Providence Holy Cross Medical Center Earns National Recognition For Quality Stroke Treatment
Providence Holy Cross Medical Center and our Comprehensive Stroke Center have been recognized by the American Heart Association and American Stroke Association for the care and treatment provided to stroke patients.
Providence Holy Cross Medical Center earned the AHA/ASA Get with the Guidelines’ Stroke GOLD PLUS, Stroke Honor Roll Elite Plus, Type 2 Diabetes Honor Roll and Advanced Therapy recognitions.
Hospitals are honored for providing the most up-to-date, evidence-based treatments to improve patient care and results. When a “Code Stroke” is called, the team responses rapidly to assess and treat the patient to help avoid the debilitating effects of stroke.
The Gold Plus Quality Achievement Award is given to hospitals that have experienced two or more consecutive years with a minimum 85 percent adherence with AHA/ASA achievement measures, and 75% on additional quality measures. This honor recognizes the hospitals’ commitment to and success in implementing a high standard of stroke care by ensuring stroke patients receive treatment that meets nationally accepted, evidence-based standards and recommendations.
The Elite Plus Honor Roll level is given to hospitals that meet door-to-needle (treatment) in 45 minutes at least 75% of the time, and 30 minutes at least 50% of the time. With stroke, time is brain, so treating patients quickly can make a critical difference.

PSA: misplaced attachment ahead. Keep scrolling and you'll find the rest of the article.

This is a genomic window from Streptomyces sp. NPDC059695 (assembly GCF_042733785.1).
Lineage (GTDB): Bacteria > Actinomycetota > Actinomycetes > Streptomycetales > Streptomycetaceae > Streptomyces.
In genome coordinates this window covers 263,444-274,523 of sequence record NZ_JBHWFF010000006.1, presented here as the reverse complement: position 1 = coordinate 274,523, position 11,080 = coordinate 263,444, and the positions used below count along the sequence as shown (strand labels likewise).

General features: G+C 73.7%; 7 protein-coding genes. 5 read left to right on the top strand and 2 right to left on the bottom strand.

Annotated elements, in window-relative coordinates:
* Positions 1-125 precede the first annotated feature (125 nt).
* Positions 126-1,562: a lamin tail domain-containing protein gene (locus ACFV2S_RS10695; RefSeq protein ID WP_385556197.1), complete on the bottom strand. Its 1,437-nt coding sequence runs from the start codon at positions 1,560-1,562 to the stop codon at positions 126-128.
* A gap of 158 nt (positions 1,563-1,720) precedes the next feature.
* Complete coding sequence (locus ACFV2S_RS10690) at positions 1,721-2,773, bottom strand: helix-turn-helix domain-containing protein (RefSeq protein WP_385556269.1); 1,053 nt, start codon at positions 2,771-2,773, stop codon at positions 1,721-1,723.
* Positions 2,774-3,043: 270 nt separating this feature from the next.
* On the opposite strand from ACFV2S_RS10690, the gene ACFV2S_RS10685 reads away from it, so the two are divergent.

The Advanced Therapy recognition is given to hospitals that achieve door to clot-retrieval device times within 90 minutes for direct arriving patients and within 60 minutes for transfer patients at least 50% of the time. Patients that receive a thrombectomy to remove the clot from the brain significantly improve their chances of recovery and returning to normal life.
A Heart Association study shows stroke patients treated at hospitals participating in the national Get With The Guidelines – Stroke program were more likely to be discharged and survive after leaving the hospital than patients in non-participating hospitals.